Floret development and spike fertility in wheat: Differences between cultivars of contrasting yield potential and their sensitivity to photoperiod and soil N
MetadataShow full item record
In a previous paper (Field Crops Res. 203, 114-127), we showed that the difference in yield potential between a contemporary and a traditional cultivar was due to differences in fruiting efficiency, likely derived from differences in spike fertility (fertile florets per spike) while having similar spike dry weights at anthesis. In this study, we determined the mechanistic bases of these genotypic differences in spike fertility analysing the initiation of all floret primordia per spike (up to 8), the maximum number of florets initiated per spikelet, and the associated floret developmental rates and their fate to become fertile florets under contrasting photoperiod (natural vs extended) and nitrogen availability (50 or 200 kg N ha−1) during the stem elongation phase. Under potential growing conditions (natural photoperiod, high nitrogen availability), the contemporary cultivar owed its higher spike fertility to the improved rate of floret development, which mainly determined an improved level of floret primordia survival to produce fertile florets. The sensitivity of the floret developmental patterns to faster development due to exposure to an extended photoperiod and, to a larger extent, a reduction in N availability was similar for both cultivars, providing a basis for the consistent differences in spike fertility across a range of environments. The response again determined a main effect through increasing floret mortality reducing therefore the level of fertile florets per spikelet in these conditions.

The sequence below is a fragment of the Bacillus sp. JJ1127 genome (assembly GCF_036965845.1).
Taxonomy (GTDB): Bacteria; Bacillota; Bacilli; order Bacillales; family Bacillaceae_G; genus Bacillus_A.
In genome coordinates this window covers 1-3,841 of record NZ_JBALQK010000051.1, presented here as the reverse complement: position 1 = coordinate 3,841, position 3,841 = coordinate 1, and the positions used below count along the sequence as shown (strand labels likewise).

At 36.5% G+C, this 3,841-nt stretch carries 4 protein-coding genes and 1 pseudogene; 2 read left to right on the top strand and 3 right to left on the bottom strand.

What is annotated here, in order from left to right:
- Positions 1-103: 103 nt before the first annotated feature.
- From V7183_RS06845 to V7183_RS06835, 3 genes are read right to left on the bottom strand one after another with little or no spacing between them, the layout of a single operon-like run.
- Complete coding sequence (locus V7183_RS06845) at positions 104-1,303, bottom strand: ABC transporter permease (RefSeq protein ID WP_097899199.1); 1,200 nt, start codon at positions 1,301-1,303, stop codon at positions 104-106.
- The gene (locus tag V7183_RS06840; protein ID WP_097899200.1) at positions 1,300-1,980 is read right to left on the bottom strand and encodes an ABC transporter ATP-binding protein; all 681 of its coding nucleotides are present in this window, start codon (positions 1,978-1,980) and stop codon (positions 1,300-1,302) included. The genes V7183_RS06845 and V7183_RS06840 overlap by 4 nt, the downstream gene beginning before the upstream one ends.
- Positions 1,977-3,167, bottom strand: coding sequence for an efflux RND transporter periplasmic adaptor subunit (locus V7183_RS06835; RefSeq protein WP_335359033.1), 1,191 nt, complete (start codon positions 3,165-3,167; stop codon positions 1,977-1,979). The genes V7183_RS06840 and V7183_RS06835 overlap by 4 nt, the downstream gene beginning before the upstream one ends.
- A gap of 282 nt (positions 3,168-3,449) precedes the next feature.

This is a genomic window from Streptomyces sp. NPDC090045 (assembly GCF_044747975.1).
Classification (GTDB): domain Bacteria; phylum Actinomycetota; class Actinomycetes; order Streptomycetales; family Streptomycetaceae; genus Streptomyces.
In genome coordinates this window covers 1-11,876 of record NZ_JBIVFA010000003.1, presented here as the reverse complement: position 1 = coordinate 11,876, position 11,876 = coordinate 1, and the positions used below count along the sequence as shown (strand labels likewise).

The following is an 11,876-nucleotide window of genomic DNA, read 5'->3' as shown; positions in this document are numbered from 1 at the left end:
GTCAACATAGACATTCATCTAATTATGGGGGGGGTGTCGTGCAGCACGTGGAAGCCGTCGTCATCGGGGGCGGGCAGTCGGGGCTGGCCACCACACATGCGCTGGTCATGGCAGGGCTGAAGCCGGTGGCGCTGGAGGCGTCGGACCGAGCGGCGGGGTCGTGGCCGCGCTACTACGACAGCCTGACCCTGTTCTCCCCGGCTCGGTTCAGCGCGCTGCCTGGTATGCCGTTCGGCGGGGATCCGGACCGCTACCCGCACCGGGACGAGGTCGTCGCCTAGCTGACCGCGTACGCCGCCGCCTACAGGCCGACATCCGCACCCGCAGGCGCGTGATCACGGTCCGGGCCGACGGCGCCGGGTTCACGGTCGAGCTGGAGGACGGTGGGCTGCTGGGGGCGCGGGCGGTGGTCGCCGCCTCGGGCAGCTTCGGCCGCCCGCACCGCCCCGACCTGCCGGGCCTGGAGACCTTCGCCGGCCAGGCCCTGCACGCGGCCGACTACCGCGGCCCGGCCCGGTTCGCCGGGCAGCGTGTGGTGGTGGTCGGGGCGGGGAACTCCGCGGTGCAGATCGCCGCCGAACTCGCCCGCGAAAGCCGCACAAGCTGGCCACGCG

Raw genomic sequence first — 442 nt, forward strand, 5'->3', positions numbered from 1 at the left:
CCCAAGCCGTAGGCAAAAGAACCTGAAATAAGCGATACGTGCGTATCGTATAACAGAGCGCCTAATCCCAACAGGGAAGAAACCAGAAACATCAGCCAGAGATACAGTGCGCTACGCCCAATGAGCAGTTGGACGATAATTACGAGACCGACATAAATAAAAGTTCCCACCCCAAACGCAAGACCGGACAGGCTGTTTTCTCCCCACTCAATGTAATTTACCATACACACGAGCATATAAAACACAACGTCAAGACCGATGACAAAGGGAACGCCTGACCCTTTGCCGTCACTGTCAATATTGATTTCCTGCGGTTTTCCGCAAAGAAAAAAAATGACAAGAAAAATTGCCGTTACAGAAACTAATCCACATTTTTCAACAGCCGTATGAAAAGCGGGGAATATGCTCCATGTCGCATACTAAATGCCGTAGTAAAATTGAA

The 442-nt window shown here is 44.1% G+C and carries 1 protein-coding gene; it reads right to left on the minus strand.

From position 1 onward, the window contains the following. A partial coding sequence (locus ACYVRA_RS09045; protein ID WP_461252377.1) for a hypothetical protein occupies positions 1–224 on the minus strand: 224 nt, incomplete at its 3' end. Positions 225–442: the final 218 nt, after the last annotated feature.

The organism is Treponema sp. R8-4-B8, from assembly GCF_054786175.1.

Is part ofField Crops Research, 2020, vol. 256, p. 107908
European research projects
The following license files are associated with this item: